This stormwater management strategy was developed as part of the Stormwater Management Incentives Program (SMIP) Business Improvement District (BID) grant awarded by the Philadelphia Water Department (PWD) and the Philadelphia Industrial Development Corporation (PIDC) in early 2013. Interface Studio was charged with developing a strategy to sustainably manage stormwater accross the District, both on Aramingo Avenue itself and the surrounding commerical properties that are part of the BID. Many of these commercial properties are home to big box retailers with suburban style layouts and large swaths of underutilized parking lots in an otherwise urban context. The runoff from these parking lots and other impervious surfaces (roofs, etc) contributes to overflowing the combined sewer system of Philadelphia during heavy rainfall events. The PWD is incentivizing these types of properties to manage their stormwater runoff on site before it can over burden the system by offering grants to implement green stormwater infrastructure (GSI) across the City. Our team studied ways in which to leverage these potential investments in GSI to beautify Aramingo Avenue and the surrounding commerical properties while improving the customer and pedestrian experience. This strategy is a win-win-win, a win for the Philadelphia Water Department (PWD), the business owners, and for the local environment.
Taking advantage of this excess asphalt to manage stormwater along the corridor will not only save business owners money on their projected increased stormwater utility bills, which will total over a .5 million dollars every year starting in 2014, but also draw new customers to the shopping district by making it more attractive.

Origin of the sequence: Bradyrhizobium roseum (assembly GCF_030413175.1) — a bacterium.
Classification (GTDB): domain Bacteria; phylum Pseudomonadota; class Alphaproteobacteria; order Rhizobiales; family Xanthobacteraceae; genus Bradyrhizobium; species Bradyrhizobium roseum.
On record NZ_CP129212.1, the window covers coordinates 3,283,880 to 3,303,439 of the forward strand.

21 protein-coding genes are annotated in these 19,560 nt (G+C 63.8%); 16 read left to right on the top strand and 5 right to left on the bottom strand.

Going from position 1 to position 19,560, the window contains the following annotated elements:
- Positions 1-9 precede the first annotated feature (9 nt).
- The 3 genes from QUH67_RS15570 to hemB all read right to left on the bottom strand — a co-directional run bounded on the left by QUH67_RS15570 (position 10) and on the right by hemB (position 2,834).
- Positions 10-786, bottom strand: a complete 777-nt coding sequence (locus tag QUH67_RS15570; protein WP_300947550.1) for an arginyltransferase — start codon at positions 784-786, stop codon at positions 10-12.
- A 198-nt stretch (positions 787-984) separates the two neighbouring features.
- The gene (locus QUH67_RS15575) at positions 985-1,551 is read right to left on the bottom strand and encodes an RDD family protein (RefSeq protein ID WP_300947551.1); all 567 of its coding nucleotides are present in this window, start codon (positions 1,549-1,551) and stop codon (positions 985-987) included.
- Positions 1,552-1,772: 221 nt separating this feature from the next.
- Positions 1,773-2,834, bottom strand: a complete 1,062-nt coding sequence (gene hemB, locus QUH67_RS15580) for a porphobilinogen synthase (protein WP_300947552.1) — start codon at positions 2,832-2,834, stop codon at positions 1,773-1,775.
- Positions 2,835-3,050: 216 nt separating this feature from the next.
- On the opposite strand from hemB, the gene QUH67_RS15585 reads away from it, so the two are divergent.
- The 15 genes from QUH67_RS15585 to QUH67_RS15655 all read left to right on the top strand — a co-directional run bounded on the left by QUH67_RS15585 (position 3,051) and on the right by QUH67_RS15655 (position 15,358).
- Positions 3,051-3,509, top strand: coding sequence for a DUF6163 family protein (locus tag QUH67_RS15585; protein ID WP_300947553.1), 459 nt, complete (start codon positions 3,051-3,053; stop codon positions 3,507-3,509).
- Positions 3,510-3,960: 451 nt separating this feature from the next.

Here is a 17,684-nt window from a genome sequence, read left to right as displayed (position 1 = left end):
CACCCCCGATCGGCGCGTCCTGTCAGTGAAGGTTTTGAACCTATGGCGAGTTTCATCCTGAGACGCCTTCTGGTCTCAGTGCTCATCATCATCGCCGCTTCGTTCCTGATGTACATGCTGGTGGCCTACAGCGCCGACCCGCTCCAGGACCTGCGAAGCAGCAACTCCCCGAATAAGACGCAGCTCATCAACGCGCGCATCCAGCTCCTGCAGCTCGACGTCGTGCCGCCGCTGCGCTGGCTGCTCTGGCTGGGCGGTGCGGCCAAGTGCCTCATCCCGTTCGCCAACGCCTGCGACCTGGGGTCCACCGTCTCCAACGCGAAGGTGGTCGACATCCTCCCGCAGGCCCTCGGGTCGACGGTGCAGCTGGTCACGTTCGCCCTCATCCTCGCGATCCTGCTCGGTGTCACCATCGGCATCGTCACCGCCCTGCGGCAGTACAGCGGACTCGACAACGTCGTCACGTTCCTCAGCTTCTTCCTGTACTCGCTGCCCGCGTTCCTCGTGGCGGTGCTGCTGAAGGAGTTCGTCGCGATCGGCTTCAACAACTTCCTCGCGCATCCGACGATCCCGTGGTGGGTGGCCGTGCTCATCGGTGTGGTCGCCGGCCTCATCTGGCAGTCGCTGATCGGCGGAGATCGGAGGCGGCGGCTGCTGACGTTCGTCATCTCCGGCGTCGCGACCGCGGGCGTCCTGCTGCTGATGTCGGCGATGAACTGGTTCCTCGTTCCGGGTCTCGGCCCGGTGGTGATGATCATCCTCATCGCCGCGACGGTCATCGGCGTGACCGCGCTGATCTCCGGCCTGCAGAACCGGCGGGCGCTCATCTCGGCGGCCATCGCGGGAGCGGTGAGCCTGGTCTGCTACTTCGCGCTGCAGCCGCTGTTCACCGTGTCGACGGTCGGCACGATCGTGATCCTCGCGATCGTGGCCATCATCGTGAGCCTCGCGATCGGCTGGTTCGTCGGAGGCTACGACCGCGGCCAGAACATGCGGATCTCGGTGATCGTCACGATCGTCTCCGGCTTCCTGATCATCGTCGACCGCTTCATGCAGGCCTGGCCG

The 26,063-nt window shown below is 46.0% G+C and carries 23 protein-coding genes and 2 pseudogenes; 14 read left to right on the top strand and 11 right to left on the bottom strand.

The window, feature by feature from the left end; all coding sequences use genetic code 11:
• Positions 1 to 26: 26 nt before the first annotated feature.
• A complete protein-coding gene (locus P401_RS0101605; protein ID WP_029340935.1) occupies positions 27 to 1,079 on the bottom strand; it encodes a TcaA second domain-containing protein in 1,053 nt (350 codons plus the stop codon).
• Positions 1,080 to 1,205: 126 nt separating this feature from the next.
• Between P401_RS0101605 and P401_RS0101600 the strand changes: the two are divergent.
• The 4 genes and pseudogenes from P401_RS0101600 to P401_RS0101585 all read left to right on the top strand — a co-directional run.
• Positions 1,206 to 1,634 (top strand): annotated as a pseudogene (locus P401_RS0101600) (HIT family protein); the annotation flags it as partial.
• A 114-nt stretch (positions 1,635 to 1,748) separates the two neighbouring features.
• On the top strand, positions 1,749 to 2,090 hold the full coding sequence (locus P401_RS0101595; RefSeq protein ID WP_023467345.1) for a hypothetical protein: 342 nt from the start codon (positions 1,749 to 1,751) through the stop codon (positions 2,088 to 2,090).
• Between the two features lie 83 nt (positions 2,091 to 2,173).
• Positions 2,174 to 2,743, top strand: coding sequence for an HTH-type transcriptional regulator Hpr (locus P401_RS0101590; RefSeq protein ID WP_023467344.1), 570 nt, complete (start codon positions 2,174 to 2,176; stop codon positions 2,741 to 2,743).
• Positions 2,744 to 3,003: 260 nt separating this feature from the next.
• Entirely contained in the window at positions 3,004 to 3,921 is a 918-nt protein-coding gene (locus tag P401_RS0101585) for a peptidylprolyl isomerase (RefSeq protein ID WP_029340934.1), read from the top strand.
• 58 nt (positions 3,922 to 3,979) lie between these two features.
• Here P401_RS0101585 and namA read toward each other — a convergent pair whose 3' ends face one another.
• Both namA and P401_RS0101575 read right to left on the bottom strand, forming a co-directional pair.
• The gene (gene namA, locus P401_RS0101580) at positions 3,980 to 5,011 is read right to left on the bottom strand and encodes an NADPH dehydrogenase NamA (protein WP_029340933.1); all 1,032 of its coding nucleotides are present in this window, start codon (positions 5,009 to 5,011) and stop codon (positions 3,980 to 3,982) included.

Because a centralized GSI facility was not feasible, our approach was a 2 part strategy for managing stormwater for the Aramingo Avenue Shopping District, in both the public right of way, and on priority private sites as seen in the map to the right.
Within the public right of way, there were two options for managaing stormwatwer on Aramingo Avenue, within the existing landscape (no sidewalk replacement) and what we like to refer to as 'Maximum Capacity' (shifting the sidewalk inward). The maximum capacity option provides significantly more volume, and eliminates the need for piping underneath the existing sidewalk, therefore it was found to have a much lower cost per greened acre than the existing landscape option. It also provides the added benefit of providing a landscaped buffer between the pedestrians and the busy Aramingo Avenue.
An in depth drainage analysis of the area was performed, and it quickly became apparent that Aramingo itself would not be able to manage all of the stormwater runoff from the adjacent commercial properties in a centralized facility given the existing drainage patterns. As seen below, almost every block along Aramingo Avenue drains to a separate sewer outfall.